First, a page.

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Chapter 5 engages with a larger transhistorical discourse of female personhood, considering how the challenges that accompanied Austen’s public status are echoed in the reading and reception history of Mansfield Park. I move this discussion back to the 1772 Mansfield Decision, and forward to consider the controversy surrounding the far less momentous twenty-first century decision to place Austen on a British bank note. The open-ended, improvisatory, and uncontrollable nature of feelingly impactful speech links cultural and critical conversations to what J.L. Austin calls the perlocutionary realm of performative language. Perlocution, the dimension of language that most signals organizational breakdown, bogging down the progress of J.L. Austin’s official speech-act theory, is also the dimension or capacity of language through which paratextual literary encounters – allusions, conversations, revisions, and eventful readings – persist. This concern with doing things by our words as well as in them evokes a central feature of the enterprise of literary criticism altogether, I argue. For Cavell, the very mood and project of criticism is praise open to rebuke.
This essay argues that reading works from Jane Austen’s juvenilia alongside Mansfield Park reveals the author’s decades-long engagement in a series of formal experiments traditionally associated with Menippean satire, a strategy she uses to reveal the oppressive nature of British paternalism while still aligning with societal expectations for women authors. “Henry and Eliza” and “Evelyn” lampoon and critique traditional tropes of the popular novel and expose the landed gentry’s and the aristocracy’s proto-capitalist abuses of women, workers, and the poor. Longer (and later) works, “Catharine, or the Bower” and Mansfield Park, expand this emphasis to register anxieties about Britain’s imperial violence at home and abroad. The essay ultimately suggests that Austen’s notoriously tonally opaque novel targets the Evangelical novel as the form most suitable to expose broader British ambivalence toward abolition and emancipation.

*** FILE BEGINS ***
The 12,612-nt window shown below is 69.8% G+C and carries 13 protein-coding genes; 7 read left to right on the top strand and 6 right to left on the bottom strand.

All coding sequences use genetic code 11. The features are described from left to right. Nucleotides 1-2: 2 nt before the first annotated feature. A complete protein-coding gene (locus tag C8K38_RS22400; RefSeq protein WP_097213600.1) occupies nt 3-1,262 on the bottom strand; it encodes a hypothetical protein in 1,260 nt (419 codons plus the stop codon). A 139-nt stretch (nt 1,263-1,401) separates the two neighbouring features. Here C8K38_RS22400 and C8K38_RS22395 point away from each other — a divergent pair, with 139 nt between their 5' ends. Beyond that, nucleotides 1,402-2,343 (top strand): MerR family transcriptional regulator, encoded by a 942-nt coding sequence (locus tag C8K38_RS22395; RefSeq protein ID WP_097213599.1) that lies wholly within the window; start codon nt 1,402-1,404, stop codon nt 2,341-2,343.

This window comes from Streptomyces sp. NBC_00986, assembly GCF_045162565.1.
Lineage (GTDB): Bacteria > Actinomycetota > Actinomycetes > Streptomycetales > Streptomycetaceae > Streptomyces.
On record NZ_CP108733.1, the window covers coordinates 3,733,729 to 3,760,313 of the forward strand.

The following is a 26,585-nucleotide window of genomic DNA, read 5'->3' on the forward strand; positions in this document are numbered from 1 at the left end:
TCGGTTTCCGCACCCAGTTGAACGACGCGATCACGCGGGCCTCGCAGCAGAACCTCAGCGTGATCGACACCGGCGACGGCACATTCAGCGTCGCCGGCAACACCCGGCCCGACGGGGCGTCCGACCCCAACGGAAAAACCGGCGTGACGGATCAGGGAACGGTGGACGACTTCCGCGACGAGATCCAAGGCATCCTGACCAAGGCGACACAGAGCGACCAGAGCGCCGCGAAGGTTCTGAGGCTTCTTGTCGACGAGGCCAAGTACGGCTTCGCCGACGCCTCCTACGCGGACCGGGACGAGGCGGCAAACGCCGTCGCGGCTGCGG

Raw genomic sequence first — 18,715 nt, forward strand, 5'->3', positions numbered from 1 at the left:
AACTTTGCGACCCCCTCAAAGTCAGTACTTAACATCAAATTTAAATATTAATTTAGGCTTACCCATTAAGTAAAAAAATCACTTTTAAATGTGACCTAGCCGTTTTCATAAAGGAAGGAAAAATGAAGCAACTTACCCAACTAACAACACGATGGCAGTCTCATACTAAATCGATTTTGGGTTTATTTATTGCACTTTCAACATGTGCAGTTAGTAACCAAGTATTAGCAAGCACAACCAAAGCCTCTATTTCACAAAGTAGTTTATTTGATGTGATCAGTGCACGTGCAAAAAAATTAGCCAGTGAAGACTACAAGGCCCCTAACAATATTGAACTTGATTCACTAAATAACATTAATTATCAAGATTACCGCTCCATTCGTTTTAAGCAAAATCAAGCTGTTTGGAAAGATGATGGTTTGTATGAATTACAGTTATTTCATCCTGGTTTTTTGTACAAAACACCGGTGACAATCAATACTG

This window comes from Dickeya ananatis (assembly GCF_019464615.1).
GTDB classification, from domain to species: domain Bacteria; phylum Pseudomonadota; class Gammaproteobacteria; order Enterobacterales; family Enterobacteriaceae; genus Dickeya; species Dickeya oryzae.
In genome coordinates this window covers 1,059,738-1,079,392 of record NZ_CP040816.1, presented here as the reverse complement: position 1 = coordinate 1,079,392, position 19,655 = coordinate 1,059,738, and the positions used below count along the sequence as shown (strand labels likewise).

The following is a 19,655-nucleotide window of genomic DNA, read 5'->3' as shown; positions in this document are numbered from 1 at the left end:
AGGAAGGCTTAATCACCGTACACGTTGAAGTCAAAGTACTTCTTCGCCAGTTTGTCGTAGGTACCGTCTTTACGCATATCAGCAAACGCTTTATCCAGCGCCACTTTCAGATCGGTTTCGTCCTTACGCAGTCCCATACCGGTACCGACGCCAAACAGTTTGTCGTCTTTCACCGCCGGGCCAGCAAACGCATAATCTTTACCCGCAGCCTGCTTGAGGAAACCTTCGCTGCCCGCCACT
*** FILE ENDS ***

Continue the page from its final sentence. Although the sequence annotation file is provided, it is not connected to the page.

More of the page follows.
Chapter 3 argues that Jane Austen revisited themes from her juvenilia in her published novels, especially Sense and Sensibility (1811) and Mansfield Park (1814), both of which were also lightly revised after initial publication in response to readers and reviewers. They display Austen’s concern with improving her texts and using accurate technical language. Austen’s cautionary stance on “sensibility,” especially female sensibility, within Sense and Sensibility was first developed within her juvenilia and functions as a critique of late eighteenth-century sentimental tropes. Austen’s ambiguous stance regarding the wild women of Mansfield Park, especially when interpreted through the lens of her earlier writings, can be read as an implicit criticism of the systems of female education and marriage that produce their immoral behavior. The chapter’s conclusion shows the culmination of Austen’s masterful revision practices in The Watsons (c.1803) and Persuasion (1817), which are linked to clear stylistic improvements and keen social commentary on the condition of women.
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